Exotic treats from foreign lands
Although the vast majority of sites specialising in Blu-ray Disc news seem only to report on titles being released in America, a veritable treasure trove of titles lies beyond the borders of the US of A. It pays to keep an eye on what’s being released further afield - something which, in my laziness, I must admit I don’t always do. Imagine what a pleasant surprise I had, then, when, browsing the AV Science Forum today, I discovered that Alliance Atlantis in Canada are planning to release a whole host of titles unavailable on BD anywhere else, including Se7en, The Butterfly Effect and 21 Grams (thread here). Additionally, Sony’s UK wing will be releasing several titles on April 6th, including David Fincher’s Panic Room (thread here). Call me crazy, but I actually find myself revisiting it more than any of Fincher’s other films. Sure, you can argue that Se7en, Fight Club and Zodiac have more meat to them, but in terms of sheer entertainment I just love this unashamed piece of B-movie fun.
In any event, these four titles are must-buys for me. I actually had a hankering to watch Panic Room again recently, but I’m glad I held off, knowing that an HD release isn’t too far off. I mean, the bare-bones UK DVD is pretty nice as far as standard definition goes, but still…
Posted: Thursday, January 08, 2009 at 7:53 PM
| Comments: 8
Although I like the idea of these movies being released on Blu-ray, consumers have been screwed over more than once by Alliance Atlantis. Living in Canada, I've had to deal with their junk more times than I care for. They messed up the release of Y Tu Mama Tambien and, more importantly, Atanarjuat, to name a couple, and especially the latter is unforgiveable. Hopefully they'll do things right, at the very least with Seven... I suppose we'll see... Thanks for the news, though, I didn't even know they were planning these releases. :)
Posted by: Pat Pilon, January 8, 2009 9:03 PM
I also think Panic Room is a great thriller. The camera work alone is spectacular. Will be interesting to see how the PQ is as the DI was heavily tweaked. Look out for DNR artifacts.
Posted by: Kram Sacul, January 8, 2009 10:04 PM
What went wrong with Y Tu Mama Tambien and Atanarjuat?
That’s true. There’s actually a great featurette on the 3-disc DVD release going into considerable detail as regards the DI process.
Posted by: Michael Mackenzie
, January 8, 2009 10:07 PM
Love TAMBIÉN, don't think it's available on BD yet though, so I imagine he refers to the DVD from Alliance which had zero of the extras available on the US version, and only a stereo soundtrack.
So far the Blu-ray titles I've seen from them have all been decent (FROM DUSK TILL DAWN, A NIGHTMARE ON ELM STREET - DNRed, but not by them, and SIN CITY).
PANIC ROOM is a hollow pre-viz demo reel that was a major step back for Fincher at the time, but I've come to appreciate it a bit more. He actually goes off on the film in one of the latest issues of Empire. Good interview...
Posted by: Erik
, January 9, 2009 11:48 AM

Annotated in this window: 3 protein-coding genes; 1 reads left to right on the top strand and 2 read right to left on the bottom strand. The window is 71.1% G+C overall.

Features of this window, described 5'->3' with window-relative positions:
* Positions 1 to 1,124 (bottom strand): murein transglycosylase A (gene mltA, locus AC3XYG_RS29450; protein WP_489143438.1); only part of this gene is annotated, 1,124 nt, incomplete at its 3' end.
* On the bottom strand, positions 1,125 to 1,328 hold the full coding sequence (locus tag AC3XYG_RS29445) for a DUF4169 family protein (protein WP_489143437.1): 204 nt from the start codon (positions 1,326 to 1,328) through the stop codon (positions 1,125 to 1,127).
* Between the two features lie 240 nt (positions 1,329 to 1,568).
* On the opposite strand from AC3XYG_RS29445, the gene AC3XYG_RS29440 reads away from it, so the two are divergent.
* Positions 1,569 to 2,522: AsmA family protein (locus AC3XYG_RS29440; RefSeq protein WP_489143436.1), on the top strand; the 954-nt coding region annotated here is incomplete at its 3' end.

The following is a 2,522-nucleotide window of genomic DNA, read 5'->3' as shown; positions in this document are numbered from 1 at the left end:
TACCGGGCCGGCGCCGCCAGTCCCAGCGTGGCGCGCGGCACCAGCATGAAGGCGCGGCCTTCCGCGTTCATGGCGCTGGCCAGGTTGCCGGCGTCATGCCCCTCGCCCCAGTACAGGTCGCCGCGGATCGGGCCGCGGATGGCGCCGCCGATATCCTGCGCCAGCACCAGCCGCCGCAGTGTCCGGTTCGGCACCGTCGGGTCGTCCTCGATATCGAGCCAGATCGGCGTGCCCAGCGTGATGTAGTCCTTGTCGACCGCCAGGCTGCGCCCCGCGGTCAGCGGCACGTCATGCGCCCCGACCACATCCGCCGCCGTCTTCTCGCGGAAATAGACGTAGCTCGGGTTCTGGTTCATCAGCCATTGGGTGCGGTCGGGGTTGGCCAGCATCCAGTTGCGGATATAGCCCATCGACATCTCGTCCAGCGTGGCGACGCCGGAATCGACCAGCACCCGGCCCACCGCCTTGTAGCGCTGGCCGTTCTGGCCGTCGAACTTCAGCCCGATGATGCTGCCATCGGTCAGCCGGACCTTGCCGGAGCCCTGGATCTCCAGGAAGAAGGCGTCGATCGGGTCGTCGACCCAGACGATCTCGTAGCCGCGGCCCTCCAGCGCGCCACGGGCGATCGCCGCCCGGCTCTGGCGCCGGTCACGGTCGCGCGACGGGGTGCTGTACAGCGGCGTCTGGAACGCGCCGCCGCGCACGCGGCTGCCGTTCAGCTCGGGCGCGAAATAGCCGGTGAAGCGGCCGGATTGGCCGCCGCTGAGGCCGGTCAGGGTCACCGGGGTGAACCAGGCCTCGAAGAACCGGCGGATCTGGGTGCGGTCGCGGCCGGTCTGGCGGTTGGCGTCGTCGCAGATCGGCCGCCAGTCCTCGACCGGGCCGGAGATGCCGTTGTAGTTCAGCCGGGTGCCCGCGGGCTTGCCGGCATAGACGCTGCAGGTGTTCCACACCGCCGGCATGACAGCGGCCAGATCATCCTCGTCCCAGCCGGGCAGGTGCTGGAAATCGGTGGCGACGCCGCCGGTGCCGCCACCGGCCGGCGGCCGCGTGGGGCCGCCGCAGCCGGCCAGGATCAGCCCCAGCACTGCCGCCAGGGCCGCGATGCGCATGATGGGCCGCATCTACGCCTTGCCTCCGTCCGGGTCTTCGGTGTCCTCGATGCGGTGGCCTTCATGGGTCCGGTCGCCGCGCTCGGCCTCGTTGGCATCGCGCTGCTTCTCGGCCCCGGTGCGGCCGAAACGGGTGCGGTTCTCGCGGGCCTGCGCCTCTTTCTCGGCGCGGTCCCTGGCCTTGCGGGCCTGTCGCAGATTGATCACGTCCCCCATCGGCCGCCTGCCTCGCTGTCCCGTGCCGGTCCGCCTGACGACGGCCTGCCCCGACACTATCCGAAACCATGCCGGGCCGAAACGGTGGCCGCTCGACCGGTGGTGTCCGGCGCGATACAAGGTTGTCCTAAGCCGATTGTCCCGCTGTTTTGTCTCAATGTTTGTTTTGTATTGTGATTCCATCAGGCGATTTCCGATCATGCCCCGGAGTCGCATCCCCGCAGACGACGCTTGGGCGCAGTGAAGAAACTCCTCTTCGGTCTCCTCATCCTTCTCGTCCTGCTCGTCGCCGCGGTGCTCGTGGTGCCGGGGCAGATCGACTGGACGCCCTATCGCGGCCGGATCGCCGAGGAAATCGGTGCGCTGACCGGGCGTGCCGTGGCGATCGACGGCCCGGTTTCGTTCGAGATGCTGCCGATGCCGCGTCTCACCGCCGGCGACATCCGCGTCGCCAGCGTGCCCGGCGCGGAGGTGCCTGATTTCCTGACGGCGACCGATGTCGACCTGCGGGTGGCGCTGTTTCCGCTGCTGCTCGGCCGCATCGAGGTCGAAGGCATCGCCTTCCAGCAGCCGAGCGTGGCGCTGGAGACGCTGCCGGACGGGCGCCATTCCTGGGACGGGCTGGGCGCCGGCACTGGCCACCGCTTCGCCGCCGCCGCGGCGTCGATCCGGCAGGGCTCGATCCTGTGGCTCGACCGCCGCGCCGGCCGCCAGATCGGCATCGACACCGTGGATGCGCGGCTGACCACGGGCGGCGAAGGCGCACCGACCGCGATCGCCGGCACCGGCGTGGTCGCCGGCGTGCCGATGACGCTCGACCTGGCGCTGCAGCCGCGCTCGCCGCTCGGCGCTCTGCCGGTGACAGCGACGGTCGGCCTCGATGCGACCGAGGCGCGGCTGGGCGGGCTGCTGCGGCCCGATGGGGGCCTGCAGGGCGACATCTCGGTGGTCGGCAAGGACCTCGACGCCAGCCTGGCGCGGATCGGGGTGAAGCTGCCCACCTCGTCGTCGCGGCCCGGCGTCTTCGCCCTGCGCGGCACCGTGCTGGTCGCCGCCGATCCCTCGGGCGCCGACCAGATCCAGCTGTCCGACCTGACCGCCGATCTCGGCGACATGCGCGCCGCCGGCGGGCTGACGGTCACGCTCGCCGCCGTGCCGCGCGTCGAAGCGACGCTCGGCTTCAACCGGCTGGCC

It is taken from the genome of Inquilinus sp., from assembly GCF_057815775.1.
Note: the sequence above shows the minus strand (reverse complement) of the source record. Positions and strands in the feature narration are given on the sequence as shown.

AA cut all the wonderful extras from the releases available elsewhere and made it simply a bare-bones release, as the previous poster mentioned. They also didn't include any DTS tracks on the Sin City Recut+Extended and Born to Fight DVDs.
There are a few exceptions, like with Ginger Snaps and eXistenZ, but by and large, I try to avoid them if I can. I could go on but I believe you get the picture.
As for Atanarjuat, they messed up the transfer, big time. Head over to DVD Beaver for an explanation. Basically, the movie was shot at 30 fps, and transfered to 24fps on film for theatre distribution. Instead of using the original 30fps master (which is what Columbia used for the US release), they used the film master, making the transfer exceptionally soft and overall quite poor.
Anyway, I do look forward to the Panic Room BD. Here's hoping for a region free release. :)
Posted by: Pat, January 10, 2009 1:51 AM
Panic Room was good for about three quarters of it's running time then it copped out with the ending. Jodie Fosters onscreen husband was a major cop out just to deliver a typical Hollywood ending and i would have liked to have seen a more hard hitting ending.
Posted by: FoxyMulder, January 15, 2009 4:57 PM
I never saw the husband as a cop-out. He was beaten to a bloody pulp (even more so than in the actor’s role in Dario Argento’s Phenomena, which is quite an achievement if you ask me!), failed to do anything in the climax except fail to shoot Dwight Yoakam’s character, and there was no indication at the end of the film that he and Jodie Foster would get back together to play happy families. Oh, and the “nice” bad guy didn’t get away. It didn’t really feel typically “Hollywood” to me. I know some people feel the film should have stopped before the “epilogue” on the park bench, and I can see their point, but I think it needed to have that to wind down after the tension of the climax.
Posted by: Michael Mackenzie
, January 15, 2009 7:35 PM
My only point about the husband character was that i feel giving the circumstances in the film it would have been far more emotionally involving to have his character die and more realistic and gut wrenching for the audience. I really felt by saving him it became more traditional Hollywood territory.
I think the film would have been more rewarding for me if they had done that.
Posted by: FoxyMulder, January 16, 2009 7:27 PM
Comments on this entry and all entries up to and including June 30th 2009 have been closed. The discussion continues on the new Land of Whimsy blog: